Only The Best

I was at a restaurant the other night when I noticed a young couple being seated at a nearby table.  As soon as they sat down, the man placed his laptop computer on the table in front of him and began typing.  The woman immediately pulled out her phone and gave it her full attention.  The looked up from their devices just long enough to place their orders, but I don’t think they said more than three words to each other before their food arrived.

DSC03670 2Once the food came, the man pushed his computer aside and began to eat, but the woman kept her phone out and used it to take some photos of her dinner.  And apparently the lighting over their table wasn’t very good, because she picked up her plate and carried it to an empty table, where she put it down and took another photo.  I guess that photo wasn’t satisfactory either, because she repeated the process at several other tables before she finally carried her food back to her own table and began to eat.

I’ll never know exactly why the woman was so concerned with getting a high-quality photo of her dinner, but I assume she intended to share it on social media.  We certainly live in a time where it’s common to share almost every detail of our lives and almost every thought that crosses our minds, and the internet makes it so very easy for us to do so.  But it seems to me that all too often, we have lost sight of the difference between the things we should share and the things that we should be keeping to ourselves.

Honestly, sharing all the mundane details of our lives only annoys other people.  (I know I could live happily without ever seeing a photo of someone else’s meal.)   But far worse is the kind of sharing that is downright hurtful. When someone we care for voices an opinion that we think is just plain silly, we don’t need to actually tell them that.  I’ve never yet met a pregnant woman who appreciated being told about someone’s incredibly long and painful labor.  And people who have made difficult decisions don’t benefit from having someone second-guess their choice afterwards.  A good rule of thumb is that if sharing our thoughts will cause unnecessary stress or hurt feelings, then those thoughts shouldn’t be shared at all.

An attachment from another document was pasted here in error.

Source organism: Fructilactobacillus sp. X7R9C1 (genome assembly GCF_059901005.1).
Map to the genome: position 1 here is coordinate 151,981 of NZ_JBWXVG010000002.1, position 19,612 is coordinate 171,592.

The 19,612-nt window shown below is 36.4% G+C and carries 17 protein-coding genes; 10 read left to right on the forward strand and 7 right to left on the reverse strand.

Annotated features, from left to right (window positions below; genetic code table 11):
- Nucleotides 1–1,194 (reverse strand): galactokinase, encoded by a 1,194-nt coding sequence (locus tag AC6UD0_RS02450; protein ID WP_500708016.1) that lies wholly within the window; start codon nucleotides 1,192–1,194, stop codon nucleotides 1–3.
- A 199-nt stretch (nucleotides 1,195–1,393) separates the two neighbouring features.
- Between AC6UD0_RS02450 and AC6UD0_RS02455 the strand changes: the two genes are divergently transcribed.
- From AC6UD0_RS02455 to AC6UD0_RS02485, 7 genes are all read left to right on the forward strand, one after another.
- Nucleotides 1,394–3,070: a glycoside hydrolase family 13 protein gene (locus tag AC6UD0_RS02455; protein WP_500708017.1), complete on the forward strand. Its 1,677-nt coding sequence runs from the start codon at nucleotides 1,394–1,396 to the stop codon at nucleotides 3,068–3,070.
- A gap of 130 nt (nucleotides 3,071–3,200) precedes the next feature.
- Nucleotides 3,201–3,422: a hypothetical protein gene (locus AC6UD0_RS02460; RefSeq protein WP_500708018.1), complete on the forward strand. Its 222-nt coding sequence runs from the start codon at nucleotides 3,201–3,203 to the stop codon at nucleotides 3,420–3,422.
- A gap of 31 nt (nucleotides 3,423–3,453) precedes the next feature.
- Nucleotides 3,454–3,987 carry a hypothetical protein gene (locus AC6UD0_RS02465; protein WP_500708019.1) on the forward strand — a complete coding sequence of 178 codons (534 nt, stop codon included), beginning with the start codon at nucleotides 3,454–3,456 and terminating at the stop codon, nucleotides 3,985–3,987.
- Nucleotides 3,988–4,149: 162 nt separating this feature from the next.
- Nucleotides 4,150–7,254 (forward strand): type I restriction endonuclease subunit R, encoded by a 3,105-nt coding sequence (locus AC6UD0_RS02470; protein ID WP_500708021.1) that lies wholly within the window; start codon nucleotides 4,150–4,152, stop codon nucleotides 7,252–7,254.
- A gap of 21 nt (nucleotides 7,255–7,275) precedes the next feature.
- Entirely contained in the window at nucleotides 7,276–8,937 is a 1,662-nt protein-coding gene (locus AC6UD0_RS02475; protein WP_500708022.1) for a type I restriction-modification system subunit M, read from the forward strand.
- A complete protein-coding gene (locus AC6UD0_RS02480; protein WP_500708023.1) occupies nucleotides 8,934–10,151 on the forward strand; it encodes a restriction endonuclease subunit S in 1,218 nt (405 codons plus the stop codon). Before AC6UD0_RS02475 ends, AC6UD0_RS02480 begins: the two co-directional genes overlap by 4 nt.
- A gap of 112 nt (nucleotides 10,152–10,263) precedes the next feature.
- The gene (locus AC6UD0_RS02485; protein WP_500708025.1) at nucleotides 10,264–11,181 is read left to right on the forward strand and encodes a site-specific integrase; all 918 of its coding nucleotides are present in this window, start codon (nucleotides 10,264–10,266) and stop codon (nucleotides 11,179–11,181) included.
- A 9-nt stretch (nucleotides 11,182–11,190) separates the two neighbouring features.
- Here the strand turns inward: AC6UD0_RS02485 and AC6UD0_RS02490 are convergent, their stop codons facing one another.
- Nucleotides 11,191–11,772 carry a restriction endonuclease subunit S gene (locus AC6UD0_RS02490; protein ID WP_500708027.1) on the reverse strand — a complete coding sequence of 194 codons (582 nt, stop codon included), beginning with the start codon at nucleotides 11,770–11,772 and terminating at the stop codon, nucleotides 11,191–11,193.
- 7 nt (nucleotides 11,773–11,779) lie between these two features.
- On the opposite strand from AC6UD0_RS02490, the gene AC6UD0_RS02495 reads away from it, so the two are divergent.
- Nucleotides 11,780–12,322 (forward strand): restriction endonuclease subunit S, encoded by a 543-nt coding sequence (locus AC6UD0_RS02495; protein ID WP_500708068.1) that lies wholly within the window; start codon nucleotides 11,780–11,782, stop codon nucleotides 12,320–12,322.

Sharing is a good thing, as long as we do it wisely.  We can do an incredible amount of good when we share our resources with those who are in desperate need, and sharing words of encouragement and hope can make a huge difference in the life of someone who is struggling.  The trick is to make sure that what we are sharing is something that is actually wanted and/or needed by the person we intended to share with.

I still think about that couple at the restaurant.  Maybe they really didn’t have anything they wanted to say to each other.  But I believe that their dinner would have been so much better if, rather than focusing on taking a good photo of their food to share online, they’d chosen to give their time and attention to each other instead.  That, in my opinion, would have been something actually worth sharing.  Because good things happen when we choose to share only the very best we have to offer…..